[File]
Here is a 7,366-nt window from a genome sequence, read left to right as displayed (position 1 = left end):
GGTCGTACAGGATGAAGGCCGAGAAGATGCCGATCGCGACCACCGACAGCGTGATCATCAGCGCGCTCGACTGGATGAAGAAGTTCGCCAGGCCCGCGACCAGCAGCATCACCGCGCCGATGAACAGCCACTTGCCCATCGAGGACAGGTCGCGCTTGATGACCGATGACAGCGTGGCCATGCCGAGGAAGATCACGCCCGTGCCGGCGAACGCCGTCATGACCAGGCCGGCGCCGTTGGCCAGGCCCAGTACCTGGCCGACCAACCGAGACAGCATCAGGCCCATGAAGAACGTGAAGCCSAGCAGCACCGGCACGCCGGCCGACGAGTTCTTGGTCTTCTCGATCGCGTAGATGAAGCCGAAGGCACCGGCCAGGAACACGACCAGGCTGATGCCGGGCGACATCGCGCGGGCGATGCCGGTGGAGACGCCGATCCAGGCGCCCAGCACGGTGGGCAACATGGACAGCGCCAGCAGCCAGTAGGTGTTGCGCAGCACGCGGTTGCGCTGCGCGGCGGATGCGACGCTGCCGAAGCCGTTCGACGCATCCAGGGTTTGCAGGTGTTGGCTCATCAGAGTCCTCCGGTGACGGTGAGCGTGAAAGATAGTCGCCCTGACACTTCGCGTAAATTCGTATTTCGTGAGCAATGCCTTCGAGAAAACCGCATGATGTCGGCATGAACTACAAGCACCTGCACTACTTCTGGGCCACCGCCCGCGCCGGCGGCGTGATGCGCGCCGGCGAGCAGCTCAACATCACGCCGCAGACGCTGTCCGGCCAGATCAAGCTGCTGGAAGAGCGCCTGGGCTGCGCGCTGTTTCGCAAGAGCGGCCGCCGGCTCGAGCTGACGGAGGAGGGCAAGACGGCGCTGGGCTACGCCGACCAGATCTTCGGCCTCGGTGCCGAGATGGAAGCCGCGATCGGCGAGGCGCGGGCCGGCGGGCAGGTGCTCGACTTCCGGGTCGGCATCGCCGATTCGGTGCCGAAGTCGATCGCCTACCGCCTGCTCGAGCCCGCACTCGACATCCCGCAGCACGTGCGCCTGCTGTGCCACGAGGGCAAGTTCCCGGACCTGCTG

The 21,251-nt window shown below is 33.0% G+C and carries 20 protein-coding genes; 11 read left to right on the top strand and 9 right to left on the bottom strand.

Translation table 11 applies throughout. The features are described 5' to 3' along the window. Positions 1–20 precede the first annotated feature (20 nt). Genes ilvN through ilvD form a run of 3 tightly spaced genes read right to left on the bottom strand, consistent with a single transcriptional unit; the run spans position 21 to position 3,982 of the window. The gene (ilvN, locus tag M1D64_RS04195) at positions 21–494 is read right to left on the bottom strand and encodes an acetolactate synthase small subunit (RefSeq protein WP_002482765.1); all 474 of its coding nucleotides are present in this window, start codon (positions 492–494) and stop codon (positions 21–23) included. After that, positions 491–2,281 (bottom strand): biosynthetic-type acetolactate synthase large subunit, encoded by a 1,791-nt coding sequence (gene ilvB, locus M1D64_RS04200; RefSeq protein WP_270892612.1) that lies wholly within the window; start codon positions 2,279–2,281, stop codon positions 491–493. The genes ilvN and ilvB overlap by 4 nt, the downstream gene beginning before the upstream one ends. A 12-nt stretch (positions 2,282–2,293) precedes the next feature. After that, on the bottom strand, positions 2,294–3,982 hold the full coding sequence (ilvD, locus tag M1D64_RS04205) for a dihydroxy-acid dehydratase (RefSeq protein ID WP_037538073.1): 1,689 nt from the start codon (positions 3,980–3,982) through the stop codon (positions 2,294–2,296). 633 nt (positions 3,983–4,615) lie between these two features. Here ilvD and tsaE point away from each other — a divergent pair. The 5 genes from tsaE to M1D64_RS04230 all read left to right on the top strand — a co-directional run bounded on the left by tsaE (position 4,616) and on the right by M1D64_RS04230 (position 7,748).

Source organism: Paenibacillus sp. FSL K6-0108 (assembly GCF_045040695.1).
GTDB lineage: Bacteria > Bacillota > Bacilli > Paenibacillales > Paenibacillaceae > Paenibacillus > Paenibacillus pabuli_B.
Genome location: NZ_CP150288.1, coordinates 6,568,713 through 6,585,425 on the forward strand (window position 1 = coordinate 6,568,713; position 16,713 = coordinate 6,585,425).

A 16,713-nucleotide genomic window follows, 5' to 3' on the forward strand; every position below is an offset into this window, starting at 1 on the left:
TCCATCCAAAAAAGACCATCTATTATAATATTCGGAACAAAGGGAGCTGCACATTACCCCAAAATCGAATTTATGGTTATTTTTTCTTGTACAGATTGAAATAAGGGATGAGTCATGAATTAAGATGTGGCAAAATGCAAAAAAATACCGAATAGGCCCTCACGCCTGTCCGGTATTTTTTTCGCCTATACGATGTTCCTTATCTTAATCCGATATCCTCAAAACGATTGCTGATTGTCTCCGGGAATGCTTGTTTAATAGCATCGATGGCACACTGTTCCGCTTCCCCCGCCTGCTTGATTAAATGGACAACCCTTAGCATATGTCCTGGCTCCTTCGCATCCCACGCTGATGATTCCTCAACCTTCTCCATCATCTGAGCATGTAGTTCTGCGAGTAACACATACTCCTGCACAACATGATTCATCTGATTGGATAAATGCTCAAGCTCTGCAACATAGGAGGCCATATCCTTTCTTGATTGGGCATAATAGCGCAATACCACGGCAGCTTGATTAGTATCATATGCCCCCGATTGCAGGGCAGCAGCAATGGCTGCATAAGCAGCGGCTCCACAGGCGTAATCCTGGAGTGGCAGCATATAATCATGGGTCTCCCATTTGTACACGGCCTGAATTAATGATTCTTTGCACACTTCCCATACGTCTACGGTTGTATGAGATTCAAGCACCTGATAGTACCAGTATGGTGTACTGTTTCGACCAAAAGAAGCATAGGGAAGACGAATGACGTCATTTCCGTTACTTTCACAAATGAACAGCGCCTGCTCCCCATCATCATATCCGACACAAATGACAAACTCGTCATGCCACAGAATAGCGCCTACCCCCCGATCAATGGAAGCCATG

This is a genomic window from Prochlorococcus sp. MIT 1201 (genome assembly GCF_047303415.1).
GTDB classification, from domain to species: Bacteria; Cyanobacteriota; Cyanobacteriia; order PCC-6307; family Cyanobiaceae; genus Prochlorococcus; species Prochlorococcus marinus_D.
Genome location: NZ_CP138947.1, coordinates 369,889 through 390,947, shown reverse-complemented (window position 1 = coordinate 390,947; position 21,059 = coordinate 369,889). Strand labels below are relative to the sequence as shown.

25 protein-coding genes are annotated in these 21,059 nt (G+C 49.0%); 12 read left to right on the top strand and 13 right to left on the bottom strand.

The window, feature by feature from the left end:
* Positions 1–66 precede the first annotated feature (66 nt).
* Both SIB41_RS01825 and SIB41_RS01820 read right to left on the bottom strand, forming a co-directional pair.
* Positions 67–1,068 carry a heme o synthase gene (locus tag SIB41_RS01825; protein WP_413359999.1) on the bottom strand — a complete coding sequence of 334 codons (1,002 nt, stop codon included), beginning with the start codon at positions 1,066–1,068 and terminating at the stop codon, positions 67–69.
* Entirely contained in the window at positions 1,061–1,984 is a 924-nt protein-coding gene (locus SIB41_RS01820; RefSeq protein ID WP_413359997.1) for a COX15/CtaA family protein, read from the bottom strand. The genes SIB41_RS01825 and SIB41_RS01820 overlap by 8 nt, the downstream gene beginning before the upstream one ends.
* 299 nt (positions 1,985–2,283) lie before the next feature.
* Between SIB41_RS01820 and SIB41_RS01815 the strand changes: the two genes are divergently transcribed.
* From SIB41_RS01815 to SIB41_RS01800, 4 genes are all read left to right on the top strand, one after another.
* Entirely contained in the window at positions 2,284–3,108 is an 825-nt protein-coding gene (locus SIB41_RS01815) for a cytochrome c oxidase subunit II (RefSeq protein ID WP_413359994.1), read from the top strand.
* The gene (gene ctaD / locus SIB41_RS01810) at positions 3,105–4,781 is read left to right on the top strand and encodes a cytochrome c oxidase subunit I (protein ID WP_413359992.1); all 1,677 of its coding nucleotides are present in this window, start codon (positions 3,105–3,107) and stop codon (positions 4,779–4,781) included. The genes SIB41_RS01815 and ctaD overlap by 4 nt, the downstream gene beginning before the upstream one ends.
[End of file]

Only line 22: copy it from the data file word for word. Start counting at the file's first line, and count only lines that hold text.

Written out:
* Entirely contained in the window at positions 2,284–3,108 is an 825-nt protein-coding gene (locus SIB41_RS01815) for a cytochrome c oxidase subunit II (RefSeq protein ID WP_413359994.1), read from the top strand.